The European Union Prize for Contemporary Architecture – Mies van der Rohe Award is granted every two years to acknowledge and reward quality architectural production in Europe.

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Photos used in this article were taken by Alex Attard.

What would winning the EU Mies Award mean for you?

We were nominated for the EU Mies van der Rohe Award by the Kamra tal-Periti – it is very rewarding to be recognized at this level by your peers in the local architectural community, as is seeing Valentino Architects establish itself within that community. The EU Mies van der Rohe Award is granted every two years to acknowledge and reward quality architecture in Europe – other European Architecture firms were likewise nominated through their local authority, and just being a member of this group of nominees is a great honour for us.

What is your design philosophy, and how did you apply it to your project with eCabs

We like to move away from applying a specific aesthetic to projects, but rather, assess the project requirements on a case-by-case basis to be able to adopt the right approach. The eCabs project was particular as it needed a strong aesthetic to reflect the company’s ethos – a growing cab company that has established itself as a market leader – however at the same time, the space needed to serve a specific function, which had to be placed at the forefront of the design.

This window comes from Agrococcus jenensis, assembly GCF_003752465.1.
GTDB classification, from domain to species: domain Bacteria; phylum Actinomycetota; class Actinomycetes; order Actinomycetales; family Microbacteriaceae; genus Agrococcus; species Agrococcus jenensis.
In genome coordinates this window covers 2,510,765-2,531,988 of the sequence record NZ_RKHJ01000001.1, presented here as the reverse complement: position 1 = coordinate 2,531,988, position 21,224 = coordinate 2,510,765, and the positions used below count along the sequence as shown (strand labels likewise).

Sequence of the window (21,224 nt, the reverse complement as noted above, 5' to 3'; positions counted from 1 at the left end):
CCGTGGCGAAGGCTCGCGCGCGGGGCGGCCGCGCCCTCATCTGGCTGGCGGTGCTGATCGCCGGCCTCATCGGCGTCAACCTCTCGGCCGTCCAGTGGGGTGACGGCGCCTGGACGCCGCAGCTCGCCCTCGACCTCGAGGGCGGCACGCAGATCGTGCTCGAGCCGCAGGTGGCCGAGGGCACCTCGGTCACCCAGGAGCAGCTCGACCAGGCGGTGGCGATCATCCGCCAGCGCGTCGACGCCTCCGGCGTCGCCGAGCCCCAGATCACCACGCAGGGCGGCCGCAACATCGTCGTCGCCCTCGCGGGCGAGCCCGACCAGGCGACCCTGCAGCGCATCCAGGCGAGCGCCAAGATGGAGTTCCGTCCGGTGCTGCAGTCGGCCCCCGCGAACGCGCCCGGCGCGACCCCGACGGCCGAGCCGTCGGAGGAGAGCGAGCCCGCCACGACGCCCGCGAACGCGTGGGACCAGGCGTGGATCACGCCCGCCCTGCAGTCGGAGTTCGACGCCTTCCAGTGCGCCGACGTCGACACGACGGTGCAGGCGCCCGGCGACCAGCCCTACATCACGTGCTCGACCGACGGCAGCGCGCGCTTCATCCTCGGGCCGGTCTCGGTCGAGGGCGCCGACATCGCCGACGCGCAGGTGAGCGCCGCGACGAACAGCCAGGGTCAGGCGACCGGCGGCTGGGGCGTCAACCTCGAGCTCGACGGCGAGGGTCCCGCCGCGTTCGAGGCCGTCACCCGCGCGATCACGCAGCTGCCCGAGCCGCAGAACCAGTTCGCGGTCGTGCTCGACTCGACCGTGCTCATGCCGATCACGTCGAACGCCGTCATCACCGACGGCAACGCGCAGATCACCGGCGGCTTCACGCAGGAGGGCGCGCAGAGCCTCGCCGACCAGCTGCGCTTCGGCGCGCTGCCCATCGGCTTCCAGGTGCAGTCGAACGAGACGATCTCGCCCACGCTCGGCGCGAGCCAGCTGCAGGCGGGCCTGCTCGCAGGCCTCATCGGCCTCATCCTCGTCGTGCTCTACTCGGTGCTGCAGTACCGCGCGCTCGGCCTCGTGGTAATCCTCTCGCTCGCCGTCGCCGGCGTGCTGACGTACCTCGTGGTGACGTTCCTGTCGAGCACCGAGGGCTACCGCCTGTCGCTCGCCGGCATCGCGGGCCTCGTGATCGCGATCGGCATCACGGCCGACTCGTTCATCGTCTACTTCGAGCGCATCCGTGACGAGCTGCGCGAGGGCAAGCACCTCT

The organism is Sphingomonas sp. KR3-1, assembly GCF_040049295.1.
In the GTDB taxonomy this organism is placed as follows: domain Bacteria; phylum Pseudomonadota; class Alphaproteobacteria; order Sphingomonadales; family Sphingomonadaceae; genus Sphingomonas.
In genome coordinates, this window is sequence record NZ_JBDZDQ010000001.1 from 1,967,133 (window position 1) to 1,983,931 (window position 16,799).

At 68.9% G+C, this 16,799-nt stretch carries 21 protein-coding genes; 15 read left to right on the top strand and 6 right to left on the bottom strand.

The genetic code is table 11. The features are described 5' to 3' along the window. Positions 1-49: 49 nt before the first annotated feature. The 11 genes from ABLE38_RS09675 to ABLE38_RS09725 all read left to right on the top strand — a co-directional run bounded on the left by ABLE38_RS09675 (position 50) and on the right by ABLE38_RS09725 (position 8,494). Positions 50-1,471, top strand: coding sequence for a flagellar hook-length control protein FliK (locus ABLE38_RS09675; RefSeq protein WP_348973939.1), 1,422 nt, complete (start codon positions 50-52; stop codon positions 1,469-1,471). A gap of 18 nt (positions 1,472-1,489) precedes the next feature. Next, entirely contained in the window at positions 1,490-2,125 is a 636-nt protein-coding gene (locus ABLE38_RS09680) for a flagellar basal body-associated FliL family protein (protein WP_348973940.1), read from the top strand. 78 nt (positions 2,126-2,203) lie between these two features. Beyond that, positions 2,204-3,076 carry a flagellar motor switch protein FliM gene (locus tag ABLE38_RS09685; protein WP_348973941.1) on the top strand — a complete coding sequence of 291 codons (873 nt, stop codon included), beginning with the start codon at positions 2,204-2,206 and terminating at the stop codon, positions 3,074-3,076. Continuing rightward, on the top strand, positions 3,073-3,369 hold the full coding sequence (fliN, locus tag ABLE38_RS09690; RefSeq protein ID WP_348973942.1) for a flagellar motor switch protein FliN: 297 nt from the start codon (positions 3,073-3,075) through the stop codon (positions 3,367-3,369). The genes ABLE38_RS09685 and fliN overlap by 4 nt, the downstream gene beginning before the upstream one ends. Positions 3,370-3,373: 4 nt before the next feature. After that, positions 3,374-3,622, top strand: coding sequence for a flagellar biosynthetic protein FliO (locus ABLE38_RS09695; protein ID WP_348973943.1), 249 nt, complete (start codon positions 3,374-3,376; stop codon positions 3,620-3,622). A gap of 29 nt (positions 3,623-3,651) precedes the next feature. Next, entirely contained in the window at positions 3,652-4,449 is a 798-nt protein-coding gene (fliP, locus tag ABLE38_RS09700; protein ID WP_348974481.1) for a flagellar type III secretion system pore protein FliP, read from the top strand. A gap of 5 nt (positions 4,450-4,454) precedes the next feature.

The whole fit-out was cut from a single block of grey terrazzo, the colour and composition of which were designed specifically for this project by Helmann. They were really excited about the project because this material is generally used in tile format, and this gave them the chance to produce it differently and really show off what they can do. They cast three blocks in total for this project, pressed them for three weeks and cut them to size once the press was removed.